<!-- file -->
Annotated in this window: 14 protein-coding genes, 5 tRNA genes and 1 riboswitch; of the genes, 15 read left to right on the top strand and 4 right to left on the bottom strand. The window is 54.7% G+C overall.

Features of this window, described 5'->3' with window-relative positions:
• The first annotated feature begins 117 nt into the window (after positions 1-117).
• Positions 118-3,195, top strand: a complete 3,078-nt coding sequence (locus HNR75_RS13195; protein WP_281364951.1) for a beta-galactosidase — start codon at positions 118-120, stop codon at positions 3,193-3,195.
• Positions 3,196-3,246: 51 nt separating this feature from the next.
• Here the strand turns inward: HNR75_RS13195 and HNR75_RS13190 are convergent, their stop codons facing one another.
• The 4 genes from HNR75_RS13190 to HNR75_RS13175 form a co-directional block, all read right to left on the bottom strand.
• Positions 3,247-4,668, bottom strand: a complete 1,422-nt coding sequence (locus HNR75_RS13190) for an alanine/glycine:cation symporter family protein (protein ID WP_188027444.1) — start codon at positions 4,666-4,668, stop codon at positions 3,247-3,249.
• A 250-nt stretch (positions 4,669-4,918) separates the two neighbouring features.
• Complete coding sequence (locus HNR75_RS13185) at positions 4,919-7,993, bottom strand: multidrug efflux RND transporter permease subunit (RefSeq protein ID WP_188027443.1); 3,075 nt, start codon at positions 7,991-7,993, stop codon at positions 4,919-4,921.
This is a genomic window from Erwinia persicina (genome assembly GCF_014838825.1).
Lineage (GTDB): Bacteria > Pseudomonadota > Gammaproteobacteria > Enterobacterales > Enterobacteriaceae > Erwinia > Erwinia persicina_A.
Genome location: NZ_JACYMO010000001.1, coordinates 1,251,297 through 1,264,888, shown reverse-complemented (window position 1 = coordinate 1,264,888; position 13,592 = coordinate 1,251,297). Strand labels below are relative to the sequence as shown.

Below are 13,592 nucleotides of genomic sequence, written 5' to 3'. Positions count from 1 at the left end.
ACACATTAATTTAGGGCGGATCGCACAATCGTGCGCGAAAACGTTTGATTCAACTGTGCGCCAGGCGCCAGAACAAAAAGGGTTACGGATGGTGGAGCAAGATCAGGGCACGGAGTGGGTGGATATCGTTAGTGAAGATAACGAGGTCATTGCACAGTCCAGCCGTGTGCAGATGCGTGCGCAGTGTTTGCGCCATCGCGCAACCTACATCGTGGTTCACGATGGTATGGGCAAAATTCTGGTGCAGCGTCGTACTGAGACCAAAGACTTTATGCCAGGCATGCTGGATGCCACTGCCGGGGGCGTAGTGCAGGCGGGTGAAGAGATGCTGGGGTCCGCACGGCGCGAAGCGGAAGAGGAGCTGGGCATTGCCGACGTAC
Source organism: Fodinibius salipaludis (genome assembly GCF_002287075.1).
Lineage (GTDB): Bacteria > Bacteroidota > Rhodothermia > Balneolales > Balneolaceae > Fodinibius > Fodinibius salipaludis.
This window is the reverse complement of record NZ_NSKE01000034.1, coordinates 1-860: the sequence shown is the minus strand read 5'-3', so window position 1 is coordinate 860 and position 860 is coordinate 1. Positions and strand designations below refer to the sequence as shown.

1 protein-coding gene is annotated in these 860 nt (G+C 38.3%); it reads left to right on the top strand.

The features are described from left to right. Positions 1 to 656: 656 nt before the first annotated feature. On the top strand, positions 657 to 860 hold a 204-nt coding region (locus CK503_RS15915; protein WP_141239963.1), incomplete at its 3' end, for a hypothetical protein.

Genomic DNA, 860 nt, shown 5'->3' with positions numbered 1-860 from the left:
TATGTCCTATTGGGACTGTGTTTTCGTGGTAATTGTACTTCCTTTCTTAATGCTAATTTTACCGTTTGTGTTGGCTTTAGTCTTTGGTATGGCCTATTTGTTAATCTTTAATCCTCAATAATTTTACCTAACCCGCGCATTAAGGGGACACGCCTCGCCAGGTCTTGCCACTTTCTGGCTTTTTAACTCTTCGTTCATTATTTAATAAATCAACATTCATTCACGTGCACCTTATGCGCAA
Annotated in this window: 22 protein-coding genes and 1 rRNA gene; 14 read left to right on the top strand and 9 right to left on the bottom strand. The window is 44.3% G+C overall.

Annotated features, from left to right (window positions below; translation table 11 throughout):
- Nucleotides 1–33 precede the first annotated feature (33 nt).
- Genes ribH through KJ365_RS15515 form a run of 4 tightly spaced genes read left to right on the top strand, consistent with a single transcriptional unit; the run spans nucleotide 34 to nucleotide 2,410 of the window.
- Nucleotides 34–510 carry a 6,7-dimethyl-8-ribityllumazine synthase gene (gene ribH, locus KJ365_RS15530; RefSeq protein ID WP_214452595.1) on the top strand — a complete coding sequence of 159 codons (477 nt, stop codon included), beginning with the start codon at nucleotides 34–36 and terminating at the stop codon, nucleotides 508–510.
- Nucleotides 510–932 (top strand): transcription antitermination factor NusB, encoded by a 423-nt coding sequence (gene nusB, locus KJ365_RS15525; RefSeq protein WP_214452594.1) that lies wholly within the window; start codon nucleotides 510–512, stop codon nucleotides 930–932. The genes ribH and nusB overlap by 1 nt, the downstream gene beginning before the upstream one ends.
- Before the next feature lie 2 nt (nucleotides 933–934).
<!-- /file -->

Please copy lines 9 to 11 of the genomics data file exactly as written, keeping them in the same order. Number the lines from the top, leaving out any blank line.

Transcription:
• A 250-nt stretch (positions 4,669-4,918) separates the two neighbouring features.
• Complete coding sequence (locus HNR75_RS13185) at positions 4,919-7,993, bottom strand: multidrug efflux RND transporter permease subunit (RefSeq protein ID WP_188027443.1); 3,075 nt, start codon at positions 7,991-7,993, stop codon at positions 4,919-4,921.
This is a genomic window from Erwinia persicina (genome assembly GCF_014838825.1).